"As I sit in on the classes at my old high school, I see how the younger generation's attitude toward gays is more open and accepting than that of their predecessors," Batiuk said.

For Marvel, the upcoming wedding is a way to further embed same-sex issues in its contemporary universe.

"The Marvel Universe has always reflected the world outside your window, so we strive to make sure our characters, relationships and stories are grounded in that reality," said Axel Alonso, Marvel's editor-in-chief.

Author Marjorie Liu, who is writing "Astonishing X-Men," said the decision to have the pair marry was appropriate.

"As a writer – and a romance novelist, no less – I've always found it a bit odd when characters in comic books remain in relationship limbo for years at a time," she said.

"Certainly, that happens in real life – some relationships just never grow – but the wonderful thing about stories is that they tend to move readers and characters forward," Liu said, adding that Northstar pops the question in issue No. 50, which is due out on Wednesday.

 "And, in this case, it was time to do the same to Northstar and Kyle, who have one of those rare comic book romances that actually works."
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American Idol Contestant Colton Dixon Says God Used "Idol" To Share The Gospel

American Idol sensation Colton Dixon enjoyed a long-awaited homecoming in Murfreesboro, Tenn., this weekend.  Talking to fans at World Outreach Church, Dixon made a point to share the Gospel and talk about how God used his experience this year in season 11 of the American Idol show.

"John 13:16 says a servant isn't greater than his master nor is a messenger greater than the one who sent him," Dixon said. "Guys, I'm just a messenger. I am just like everybody else. I mess up...I'm human, just like everybody else in this room. But He used a wretch like me."
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Atheist Teen Honored With American Humanist Award For Getting School Prayer Banner Removed

CHRISTIAN POST---A teen atheist who brought down a prayer banner that had been displayed in her Rhode Island high school for over half a century will be honored at the American Humanist Association's 71st Annual Conference next week in New Orleans.

Jessica Ahlquist will be given the Humanist Pioneer award at the AHA Conference, which runs from June 7 to June 10. Ahlquist and Damon Fowler, who as a student protested the graduation prayer at Bastrop High School in Texas, will both be given the Humanist Pioneer award at a luncheon next Saturday.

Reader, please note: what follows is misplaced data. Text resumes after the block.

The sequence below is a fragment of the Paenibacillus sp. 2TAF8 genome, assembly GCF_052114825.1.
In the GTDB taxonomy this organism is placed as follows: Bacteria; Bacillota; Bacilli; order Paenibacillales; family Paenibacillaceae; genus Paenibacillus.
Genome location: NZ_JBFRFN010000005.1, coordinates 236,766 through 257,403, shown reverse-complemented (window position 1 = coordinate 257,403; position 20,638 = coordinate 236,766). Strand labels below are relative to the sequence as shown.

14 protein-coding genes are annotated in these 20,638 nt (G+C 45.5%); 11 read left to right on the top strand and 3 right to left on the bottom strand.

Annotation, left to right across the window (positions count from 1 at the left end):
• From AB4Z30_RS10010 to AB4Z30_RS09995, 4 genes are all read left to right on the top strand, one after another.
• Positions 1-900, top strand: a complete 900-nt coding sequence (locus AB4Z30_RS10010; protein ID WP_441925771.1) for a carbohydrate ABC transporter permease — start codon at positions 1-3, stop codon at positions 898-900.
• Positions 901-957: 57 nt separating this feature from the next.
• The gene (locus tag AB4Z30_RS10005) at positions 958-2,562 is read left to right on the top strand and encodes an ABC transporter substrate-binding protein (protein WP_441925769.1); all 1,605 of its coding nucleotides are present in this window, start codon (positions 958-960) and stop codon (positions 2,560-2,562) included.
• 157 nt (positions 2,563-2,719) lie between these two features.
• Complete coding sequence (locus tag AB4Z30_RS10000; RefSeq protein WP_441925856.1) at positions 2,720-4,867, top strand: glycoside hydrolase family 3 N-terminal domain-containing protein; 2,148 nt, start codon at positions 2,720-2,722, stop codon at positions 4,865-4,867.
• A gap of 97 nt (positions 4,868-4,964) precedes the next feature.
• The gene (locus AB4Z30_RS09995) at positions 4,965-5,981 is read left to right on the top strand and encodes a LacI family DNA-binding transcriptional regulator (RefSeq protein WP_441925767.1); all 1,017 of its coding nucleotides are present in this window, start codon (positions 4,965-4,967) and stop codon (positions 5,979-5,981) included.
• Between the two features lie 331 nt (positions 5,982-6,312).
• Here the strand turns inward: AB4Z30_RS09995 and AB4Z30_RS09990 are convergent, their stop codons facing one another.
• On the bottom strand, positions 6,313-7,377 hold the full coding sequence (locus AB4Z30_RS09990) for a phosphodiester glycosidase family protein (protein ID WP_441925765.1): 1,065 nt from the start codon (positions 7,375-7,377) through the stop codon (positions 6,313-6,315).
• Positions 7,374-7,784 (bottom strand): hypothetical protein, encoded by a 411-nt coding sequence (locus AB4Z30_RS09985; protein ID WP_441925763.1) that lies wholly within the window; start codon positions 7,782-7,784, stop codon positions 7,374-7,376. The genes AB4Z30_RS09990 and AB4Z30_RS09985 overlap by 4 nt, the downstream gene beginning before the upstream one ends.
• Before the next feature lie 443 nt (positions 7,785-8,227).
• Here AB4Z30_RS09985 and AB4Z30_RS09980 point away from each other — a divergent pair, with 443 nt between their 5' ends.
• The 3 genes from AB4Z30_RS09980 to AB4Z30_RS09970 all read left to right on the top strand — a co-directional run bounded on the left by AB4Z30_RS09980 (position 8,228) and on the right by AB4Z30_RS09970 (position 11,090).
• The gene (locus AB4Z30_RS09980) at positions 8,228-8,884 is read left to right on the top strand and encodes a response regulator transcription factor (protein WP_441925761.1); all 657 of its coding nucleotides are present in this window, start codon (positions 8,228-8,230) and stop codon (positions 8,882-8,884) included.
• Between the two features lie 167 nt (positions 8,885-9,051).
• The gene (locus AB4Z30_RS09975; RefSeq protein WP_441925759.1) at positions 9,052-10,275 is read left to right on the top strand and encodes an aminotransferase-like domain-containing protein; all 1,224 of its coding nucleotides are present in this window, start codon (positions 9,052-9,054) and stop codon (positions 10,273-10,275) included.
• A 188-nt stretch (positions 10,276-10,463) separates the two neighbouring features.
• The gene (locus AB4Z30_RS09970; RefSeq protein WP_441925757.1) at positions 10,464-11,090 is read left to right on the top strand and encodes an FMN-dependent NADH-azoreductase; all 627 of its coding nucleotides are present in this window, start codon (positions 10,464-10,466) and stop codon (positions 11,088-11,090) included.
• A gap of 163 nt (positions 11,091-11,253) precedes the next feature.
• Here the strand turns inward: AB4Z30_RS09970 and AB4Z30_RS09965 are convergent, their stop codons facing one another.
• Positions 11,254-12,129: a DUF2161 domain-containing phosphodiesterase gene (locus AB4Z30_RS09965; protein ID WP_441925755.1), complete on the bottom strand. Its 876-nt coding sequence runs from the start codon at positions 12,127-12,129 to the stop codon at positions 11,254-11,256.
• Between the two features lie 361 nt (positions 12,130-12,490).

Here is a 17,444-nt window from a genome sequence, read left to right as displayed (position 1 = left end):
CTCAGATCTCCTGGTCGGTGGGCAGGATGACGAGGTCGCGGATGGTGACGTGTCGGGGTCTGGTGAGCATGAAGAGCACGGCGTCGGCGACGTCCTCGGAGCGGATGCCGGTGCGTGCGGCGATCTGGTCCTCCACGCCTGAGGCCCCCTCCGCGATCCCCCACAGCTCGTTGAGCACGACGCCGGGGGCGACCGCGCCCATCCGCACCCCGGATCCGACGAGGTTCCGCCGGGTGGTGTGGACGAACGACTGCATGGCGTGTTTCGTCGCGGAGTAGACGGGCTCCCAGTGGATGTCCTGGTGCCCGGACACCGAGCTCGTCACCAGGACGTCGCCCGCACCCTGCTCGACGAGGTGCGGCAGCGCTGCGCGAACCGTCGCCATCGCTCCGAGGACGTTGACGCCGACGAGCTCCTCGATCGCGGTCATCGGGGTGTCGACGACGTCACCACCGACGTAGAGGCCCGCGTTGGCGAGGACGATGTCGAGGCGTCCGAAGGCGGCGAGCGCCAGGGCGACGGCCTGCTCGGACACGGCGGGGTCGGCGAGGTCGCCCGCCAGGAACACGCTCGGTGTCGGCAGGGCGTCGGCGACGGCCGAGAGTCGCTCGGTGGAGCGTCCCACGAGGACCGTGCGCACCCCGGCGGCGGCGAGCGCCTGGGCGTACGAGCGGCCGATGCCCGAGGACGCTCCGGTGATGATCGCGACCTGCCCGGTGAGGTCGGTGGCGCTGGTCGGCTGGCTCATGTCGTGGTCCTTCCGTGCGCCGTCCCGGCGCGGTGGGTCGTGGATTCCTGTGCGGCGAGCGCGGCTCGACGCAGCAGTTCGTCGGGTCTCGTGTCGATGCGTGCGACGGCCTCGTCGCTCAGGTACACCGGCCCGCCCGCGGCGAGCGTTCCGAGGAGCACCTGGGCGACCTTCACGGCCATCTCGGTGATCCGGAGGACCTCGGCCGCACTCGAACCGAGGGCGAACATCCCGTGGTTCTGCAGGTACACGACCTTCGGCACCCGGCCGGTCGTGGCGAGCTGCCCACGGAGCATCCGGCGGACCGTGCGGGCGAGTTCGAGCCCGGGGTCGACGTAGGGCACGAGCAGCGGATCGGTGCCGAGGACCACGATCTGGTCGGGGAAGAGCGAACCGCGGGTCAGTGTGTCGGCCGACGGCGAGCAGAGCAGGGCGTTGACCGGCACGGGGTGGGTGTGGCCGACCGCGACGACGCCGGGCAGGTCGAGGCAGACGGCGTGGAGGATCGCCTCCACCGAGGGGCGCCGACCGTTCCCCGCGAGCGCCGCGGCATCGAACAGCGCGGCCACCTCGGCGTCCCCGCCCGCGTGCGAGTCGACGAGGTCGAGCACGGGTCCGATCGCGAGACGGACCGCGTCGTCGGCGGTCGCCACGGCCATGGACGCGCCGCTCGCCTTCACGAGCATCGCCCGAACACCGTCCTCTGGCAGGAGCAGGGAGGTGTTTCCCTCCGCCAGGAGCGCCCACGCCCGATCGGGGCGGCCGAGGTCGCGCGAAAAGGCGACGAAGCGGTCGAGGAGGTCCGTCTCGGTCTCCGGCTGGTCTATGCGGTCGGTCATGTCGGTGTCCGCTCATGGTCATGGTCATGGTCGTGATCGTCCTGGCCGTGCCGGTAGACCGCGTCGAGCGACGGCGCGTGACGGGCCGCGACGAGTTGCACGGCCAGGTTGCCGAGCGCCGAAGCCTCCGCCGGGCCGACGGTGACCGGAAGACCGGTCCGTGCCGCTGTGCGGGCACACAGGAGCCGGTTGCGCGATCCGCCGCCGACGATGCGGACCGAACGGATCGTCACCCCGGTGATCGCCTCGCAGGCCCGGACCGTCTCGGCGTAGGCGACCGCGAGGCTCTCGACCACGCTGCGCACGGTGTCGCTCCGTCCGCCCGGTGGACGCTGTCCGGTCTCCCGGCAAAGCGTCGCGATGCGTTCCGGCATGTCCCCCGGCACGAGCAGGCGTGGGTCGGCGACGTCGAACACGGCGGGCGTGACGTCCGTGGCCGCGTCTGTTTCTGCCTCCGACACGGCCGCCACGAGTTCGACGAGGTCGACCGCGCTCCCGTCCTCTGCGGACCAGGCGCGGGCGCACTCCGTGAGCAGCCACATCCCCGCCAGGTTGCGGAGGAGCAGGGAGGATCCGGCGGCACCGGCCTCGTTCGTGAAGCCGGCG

Ahlquist, 16, was the plaintiff in the case Ahlquist v. Cranston, in which the U.S. District Court for the District of Rhode Island ruled in January that a long-standing school prayer banner had to be removed from Cranston High School West because it violated the Establishment Clause.

The prayer banner was a gift to the school from the class of 1963, the first graduates of Cranston High. Former student David Bradley wrote the prayer banner, which calls on students to reach their academic potential but begins with "Our Heavenly Father" and ends with "Amen."

The Rhode Island teen had argued that a banner with religious reference violated the separation of church and state.

"When I saw it there, I knew it didn't belong," The Associated Press reported her as saying. "And every time that I saw it, it was a reminder that my school wasn't doing the right thing and that my school didn't necessarily support me and my views."

Although she won in legal court, Ahlquist lost in the court of public opinion. The teen atheist has received threats from classmates through social media sites, a local politician has called her an "evil little thing," and several local flower shops have refused to deliver flowers to her out of safety concerns and for fear that it would have a negative impact on their businesses.

But the atheist community has rallied behind her, with atheist Hemant Mehta, chair of Foundation Beyond Belief and a high school math teacher, organizing a "scholarship" fund for the teen atheist that raised nearly $50,000.
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MSNBC Host Sparks Outrage For Saying He Feels Uncomfortable Calling Veterans Heroes

While many Americans were honoring the veterans this Memorial Day weekend, MSNBC host Chris Hayes was speaking out against calling the men and women who have fought for this country heroes. He said, “I feel uncomfortable about the word hero because it seems to me that it is so rhetorically proximate to justifications for more war.”

Hayes issued a written apology after the controversial comments and stated that he was “deeply sorry.” Tonight on Hannity, Mike Ghouse from the America Together Foundation said he believes Hayes “made a big mistake by not calling them heroes” but that he does have freedom of speech to say what he thinks.